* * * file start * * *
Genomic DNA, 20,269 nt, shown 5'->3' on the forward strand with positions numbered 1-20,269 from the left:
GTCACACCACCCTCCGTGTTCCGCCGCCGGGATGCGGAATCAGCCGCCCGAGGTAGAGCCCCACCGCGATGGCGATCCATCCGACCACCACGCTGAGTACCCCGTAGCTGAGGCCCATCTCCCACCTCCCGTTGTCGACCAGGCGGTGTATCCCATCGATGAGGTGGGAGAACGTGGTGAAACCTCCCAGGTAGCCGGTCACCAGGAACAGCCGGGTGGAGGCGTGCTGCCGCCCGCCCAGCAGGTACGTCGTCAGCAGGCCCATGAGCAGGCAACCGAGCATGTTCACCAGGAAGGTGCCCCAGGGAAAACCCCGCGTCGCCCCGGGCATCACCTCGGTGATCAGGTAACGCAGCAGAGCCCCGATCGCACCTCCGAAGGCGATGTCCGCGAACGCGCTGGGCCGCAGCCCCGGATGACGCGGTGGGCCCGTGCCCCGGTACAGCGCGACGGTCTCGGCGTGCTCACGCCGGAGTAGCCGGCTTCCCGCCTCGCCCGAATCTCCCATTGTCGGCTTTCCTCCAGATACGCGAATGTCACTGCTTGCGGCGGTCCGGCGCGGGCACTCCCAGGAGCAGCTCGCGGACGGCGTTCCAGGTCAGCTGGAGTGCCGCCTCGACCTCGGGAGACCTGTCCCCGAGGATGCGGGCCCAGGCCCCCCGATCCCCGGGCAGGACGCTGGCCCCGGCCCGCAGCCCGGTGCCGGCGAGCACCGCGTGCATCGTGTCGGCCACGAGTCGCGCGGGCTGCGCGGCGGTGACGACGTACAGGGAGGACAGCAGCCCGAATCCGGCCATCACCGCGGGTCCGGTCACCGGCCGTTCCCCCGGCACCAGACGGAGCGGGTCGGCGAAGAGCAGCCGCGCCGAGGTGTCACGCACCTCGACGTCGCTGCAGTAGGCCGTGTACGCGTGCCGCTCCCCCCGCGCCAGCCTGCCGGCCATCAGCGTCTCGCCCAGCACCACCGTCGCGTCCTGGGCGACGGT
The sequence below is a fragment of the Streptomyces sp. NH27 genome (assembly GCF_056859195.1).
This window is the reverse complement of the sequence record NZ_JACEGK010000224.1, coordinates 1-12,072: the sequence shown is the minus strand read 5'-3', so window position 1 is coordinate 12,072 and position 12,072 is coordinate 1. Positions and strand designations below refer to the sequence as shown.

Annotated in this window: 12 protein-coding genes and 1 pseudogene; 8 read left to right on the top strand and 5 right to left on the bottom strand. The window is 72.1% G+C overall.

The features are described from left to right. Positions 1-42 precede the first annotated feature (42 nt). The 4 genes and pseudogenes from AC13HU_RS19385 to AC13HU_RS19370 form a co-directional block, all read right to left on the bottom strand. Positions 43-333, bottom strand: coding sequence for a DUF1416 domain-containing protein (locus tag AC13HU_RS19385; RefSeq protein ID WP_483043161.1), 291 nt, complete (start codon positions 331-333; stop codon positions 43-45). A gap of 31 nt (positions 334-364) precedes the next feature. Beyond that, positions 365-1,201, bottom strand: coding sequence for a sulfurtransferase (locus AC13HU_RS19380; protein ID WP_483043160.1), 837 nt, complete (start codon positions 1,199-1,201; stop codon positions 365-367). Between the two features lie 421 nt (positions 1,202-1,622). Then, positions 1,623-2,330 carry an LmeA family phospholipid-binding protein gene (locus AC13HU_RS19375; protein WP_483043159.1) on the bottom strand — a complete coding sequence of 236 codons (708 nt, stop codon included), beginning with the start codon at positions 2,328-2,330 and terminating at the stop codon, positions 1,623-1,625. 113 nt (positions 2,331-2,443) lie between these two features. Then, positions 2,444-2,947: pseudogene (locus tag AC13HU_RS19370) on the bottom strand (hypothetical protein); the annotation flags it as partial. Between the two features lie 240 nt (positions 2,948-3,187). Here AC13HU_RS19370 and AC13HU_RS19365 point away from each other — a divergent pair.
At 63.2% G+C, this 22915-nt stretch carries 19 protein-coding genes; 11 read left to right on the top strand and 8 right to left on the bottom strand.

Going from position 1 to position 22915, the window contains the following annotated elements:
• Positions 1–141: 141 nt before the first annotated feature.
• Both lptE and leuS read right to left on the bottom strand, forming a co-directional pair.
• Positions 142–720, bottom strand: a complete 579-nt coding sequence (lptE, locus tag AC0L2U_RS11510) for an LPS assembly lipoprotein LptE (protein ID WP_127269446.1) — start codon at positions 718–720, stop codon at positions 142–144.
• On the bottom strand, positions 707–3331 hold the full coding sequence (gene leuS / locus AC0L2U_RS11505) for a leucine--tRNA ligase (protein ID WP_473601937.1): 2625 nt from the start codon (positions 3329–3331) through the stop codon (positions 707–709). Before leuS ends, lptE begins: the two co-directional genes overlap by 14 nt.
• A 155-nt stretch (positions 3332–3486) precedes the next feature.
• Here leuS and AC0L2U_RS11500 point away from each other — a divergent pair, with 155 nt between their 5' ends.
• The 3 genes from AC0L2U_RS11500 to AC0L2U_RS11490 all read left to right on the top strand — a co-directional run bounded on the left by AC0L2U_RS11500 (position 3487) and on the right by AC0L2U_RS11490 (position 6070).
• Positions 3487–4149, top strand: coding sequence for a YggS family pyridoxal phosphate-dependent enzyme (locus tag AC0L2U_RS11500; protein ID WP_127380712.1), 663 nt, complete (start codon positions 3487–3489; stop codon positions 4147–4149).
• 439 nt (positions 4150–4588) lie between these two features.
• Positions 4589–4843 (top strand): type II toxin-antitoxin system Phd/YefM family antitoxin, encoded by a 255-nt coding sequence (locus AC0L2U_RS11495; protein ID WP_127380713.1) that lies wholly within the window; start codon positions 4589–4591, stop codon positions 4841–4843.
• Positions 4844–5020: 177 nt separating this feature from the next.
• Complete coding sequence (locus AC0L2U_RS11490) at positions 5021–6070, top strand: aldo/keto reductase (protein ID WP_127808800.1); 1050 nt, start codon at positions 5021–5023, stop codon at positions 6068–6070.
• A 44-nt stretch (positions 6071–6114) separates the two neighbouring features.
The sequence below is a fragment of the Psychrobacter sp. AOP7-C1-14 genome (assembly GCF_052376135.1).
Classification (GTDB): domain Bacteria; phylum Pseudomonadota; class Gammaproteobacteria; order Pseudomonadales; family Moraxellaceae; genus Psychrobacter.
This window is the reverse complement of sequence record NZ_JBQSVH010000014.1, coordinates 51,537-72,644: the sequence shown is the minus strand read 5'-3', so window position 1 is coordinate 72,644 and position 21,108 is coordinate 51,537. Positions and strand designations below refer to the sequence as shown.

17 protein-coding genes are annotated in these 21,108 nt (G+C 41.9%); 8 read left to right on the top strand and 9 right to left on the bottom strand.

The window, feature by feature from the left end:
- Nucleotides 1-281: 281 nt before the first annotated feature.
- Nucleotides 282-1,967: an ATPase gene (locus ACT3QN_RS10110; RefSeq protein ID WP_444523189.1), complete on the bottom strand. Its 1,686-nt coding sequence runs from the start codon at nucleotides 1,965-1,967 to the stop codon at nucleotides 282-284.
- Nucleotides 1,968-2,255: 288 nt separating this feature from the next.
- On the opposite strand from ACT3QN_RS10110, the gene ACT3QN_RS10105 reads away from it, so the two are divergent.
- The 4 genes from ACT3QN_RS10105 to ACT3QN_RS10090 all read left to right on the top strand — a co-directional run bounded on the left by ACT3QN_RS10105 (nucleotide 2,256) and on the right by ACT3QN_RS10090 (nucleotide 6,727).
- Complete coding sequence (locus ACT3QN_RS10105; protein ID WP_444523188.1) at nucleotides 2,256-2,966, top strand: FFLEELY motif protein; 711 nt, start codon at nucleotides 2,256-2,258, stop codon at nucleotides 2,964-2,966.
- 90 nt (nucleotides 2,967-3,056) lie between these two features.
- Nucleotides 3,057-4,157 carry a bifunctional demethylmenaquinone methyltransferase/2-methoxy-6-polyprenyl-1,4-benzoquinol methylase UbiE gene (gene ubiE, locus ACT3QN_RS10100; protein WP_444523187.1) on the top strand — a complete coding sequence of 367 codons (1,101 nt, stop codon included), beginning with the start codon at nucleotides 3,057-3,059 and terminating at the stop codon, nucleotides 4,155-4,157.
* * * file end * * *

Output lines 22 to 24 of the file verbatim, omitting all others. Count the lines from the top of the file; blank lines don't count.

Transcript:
The sequence below is a fragment of the Psychrobacter sp. AOP7-C1-14 genome (assembly GCF_052376135.1).
Classification (GTDB): domain Bacteria; phylum Pseudomonadota; class Gammaproteobacteria; order Pseudomonadales; family Moraxellaceae; genus Psychrobacter.
This window is the reverse complement of sequence record NZ_JBQSVH010000014.1, coordinates 51,537-72,644: the sequence shown is the minus strand read 5'-3', so window position 1 is coordinate 72,644 and position 21,108 is coordinate 51,537. Positions and strand designations below refer to the sequence as shown.